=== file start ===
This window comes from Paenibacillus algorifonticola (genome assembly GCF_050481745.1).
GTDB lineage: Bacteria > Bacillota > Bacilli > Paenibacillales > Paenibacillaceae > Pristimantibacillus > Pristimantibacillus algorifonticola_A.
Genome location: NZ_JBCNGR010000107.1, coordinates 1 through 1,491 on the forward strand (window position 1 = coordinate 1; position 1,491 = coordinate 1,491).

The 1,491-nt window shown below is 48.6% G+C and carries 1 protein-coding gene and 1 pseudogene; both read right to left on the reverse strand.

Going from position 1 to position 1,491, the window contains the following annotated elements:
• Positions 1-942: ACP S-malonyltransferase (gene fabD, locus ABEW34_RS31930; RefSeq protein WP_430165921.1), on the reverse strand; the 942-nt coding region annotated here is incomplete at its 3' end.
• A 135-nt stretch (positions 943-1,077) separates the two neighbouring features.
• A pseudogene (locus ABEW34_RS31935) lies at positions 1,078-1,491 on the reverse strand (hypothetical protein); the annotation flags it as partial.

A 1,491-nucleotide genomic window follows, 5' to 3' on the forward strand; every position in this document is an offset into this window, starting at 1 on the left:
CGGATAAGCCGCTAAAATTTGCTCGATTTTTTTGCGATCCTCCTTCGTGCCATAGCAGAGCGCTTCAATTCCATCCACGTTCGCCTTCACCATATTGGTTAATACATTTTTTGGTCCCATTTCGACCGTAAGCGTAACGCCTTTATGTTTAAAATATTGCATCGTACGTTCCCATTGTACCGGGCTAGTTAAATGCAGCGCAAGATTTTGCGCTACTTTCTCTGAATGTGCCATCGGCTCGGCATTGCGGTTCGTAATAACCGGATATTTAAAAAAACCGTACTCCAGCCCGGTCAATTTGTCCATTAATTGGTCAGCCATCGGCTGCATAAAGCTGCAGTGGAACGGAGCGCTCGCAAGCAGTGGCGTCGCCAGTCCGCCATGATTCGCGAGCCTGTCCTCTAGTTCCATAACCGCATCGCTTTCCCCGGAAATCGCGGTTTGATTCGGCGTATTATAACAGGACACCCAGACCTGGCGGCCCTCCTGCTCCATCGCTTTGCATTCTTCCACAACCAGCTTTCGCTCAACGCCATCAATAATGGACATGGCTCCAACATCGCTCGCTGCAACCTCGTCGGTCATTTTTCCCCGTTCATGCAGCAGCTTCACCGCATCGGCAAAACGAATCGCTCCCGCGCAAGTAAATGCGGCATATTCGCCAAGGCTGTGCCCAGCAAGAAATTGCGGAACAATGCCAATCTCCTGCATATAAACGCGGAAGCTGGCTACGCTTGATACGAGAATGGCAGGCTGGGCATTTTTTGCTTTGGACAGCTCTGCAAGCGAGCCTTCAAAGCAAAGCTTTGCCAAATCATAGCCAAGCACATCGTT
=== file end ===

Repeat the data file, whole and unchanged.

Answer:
This window comes from Paenibacillus algorifonticola (genome assembly GCF_050481745.1).
GTDB lineage: Bacteria > Bacillota > Bacilli > Paenibacillales > Paenibacillaceae > Pristimantibacillus > Pristimantibacillus algorifonticola_A.
Genome location: NZ_JBCNGR010000107.1, coordinates 1 through 1,491 on the forward strand (window position 1 = coordinate 1; position 1,491 = coordinate 1,491).

The 1,491-nt window shown below is 48.6% G+C and carries 1 protein-coding gene and 1 pseudogene; both read right to left on the reverse strand.

Going from position 1 to position 1,491, the window contains the following annotated elements:
• Positions 1-942: ACP S-malonyltransferase (gene fabD, locus ABEW34_RS31930; RefSeq protein WP_430165921.1), on the reverse strand; the 942-nt coding region annotated here is incomplete at its 3' end.
• A 135-nt stretch (positions 943-1,077) separates the two neighbouring features.
• A pseudogene (locus ABEW34_RS31935) lies at positions 1,078-1,491 on the reverse strand (hypothetical protein); the annotation flags it as partial.

A 1,491-nucleotide genomic window follows, 5' to 3' on the forward strand; every position in this document is an offset into this window, starting at 1 on the left:
CGGATAAGCCGCTAAAATTTGCTCGATTTTTTTGCGATCCTCCTTCGTGCCATAGCAGAGCGCTTCAATTCCATCCACGTTCGCCTTCACCATATTGGTTAATACATTTTTTGGTCCCATTTCGACCGTAAGCGTAACGCCTTTATGTTTAAAATATTGCATCGTACGTTCCCATTGTACCGGGCTAGTTAAATGCAGCGCAAGATTTTGCGCTACTTTCTCTGAATGTGCCATCGGCTCGGCATTGCGGTTCGTAATAACCGGATATTTAAAAAAACCGTACTCCAGCCCGGTCAATTTGTCCATTAATTGGTCAGCCATCGGCTGCATAAAGCTGCAGTGGAACGGAGCGCTCGCAAGCAGTGGCGTCGCCAGTCCGCCATGATTCGCGAGCCTGTCCTCTAGTTCCATAACCGCATCGCTTTCCCCGGAAATCGCGGTTTGATTCGGCGTATTATAACAGGACACCCAGACCTGGCGGCCCTCCTGCTCCATCGCTTTGCATTCTTCCACAACCAGCTTTCGCTCAACGCCATCAATAATGGACATGGCTCCAACATCGCTCGCTGCAACCTCGTCGGTCATTTTTCCCCGTTCATGCAGCAGCTTCACCGCATCGGCAAAACGAATCGCTCCCGCGCAAGTAAATGCGGCATATTCGCCAAGGCTGTGCCCAGCAAGAAATTGCGGAACAATGCCAATCTCCTGCATATAAACGCGGAAGCTGGCTACGCTTGATACGAGAATGGCAGGCTGGGCATTTTTTGCTTTGGACAGCTCTGCAAGCGAGCCTTCAAAGCAAAGCTTTGCCAAATCATAGCCAAGCACATCGTT